The Navy commander expects to be back at work in the Pentagon on Monday.
By IAN HILL
VINDICATOR STAFF WRITER
POLAND -- Catherine Simpson hustled down five flights of stairs, ran two miles, jumped in her car and sped into traffic.
"I was just in a state of shock," Simpson said.
That's when she started shaking and crying.
Simpson, 39, a commander in the Navy and a Poland native, works as one of four assistant secretaries for the Navy.
She was in her office on the fifth floor of the Pentagon in Washington, D.C., on Tuesday when terrorists rammed an airplane into the building. More than 120 people remain unaccounted for in the Pentagon attack.
Learned about New York: About five minutes before the attack, Simpson and her co-workers learned that terrorists crashed two airplanes into the World Trade Center.
"We were at our desks working, business as usual," she said. "I guess the thought crossed our mind" that a similar attack could happen at the Pentagon.
Simpson said that when the plane crashed into the Pentagon, she was "close enough where we could feel the building shake and smell the smoke."
"Everyone was screaming 'Evacuate! Evacuate! Evacuate!'" she said. "I think it was just more of a feeling of shock, panic and not knowing how to react to such a situation."
Simpson had to run down five flights of stairs to get out of the building. She said she was so shocked by the attack that she was oblivious to the injured people on the stairs.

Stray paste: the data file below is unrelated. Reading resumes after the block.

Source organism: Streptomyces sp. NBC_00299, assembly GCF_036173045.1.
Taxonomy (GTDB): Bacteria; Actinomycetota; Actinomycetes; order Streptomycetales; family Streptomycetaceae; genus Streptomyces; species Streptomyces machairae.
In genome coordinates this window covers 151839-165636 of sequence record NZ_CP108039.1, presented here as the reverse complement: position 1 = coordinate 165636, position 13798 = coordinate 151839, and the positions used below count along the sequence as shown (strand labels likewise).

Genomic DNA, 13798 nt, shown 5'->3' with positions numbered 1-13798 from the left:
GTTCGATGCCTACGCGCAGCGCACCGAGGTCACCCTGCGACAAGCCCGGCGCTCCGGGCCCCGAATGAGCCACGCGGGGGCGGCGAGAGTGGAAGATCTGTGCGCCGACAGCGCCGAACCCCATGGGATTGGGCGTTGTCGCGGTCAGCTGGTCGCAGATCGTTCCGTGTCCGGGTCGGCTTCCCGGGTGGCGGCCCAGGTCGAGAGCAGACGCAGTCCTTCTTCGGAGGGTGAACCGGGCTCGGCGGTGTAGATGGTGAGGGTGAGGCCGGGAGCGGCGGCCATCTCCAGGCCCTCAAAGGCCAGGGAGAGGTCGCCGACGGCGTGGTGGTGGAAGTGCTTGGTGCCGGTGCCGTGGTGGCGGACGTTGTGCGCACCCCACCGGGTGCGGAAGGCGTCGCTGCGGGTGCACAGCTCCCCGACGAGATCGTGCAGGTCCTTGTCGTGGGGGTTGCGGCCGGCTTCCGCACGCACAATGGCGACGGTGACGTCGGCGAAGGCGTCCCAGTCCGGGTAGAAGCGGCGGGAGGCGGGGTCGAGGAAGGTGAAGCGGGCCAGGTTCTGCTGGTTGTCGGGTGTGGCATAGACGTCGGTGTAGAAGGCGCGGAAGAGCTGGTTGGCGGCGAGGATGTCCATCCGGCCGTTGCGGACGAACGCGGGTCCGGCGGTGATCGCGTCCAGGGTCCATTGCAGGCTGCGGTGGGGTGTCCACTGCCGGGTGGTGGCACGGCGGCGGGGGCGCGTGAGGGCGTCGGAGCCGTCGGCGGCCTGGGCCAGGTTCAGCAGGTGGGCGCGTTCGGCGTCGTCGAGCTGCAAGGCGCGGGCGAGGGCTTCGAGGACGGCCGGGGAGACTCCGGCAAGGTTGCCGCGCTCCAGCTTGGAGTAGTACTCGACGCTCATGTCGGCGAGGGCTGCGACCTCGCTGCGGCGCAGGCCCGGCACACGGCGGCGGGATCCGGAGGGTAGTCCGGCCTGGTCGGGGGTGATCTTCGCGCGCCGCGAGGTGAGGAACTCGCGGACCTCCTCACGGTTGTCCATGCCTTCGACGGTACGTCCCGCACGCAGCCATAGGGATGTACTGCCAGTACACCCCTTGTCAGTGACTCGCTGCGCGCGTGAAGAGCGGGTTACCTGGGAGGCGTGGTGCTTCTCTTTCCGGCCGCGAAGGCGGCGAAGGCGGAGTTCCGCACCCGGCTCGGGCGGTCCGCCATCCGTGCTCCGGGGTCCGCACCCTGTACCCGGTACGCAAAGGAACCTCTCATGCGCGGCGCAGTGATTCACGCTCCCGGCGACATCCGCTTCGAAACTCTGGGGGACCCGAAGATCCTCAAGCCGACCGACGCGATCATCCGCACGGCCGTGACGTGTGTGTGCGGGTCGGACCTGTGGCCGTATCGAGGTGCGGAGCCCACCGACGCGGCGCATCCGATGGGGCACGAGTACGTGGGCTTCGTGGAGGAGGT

Once outside, Simpson could see the damage done by the terrorists' attack.
"We could just see the pillars of black smoke and smell it," she said. "We were told to leave, to leave immediately."
Simpson, however, couldn't leave right away. First, she had to run to her car, which was in a parking lot two miles away from the Pentagon.
Emotions set in: Simpson was then able to drive away from the Pentagon and the shock of the attack. That's when her emotions took over.
"I got into traffic and started shaking and crying," she said.
That night, Simpson called her father, Bill Simpson, who lives in Poland. Bill said he had been "pretty worried," as he had been trying unsuccessfully to call Catherine during the day.
Bill said that when he did get the call from his daughter, "it felt really, really good."
"Thank God she's OK," he said.
Now, she is getting ready to go back to work. She had expected to return to her desk Thursday, but the Pentagon was evacuated because of a bomb threat.
Catherine Simpson expects to be back at work Monday. She's been in the Navy for 17 years.
"They say our offices are still smoke-filled and dust-filled," she said, adding that, "there's a lot of work to be done."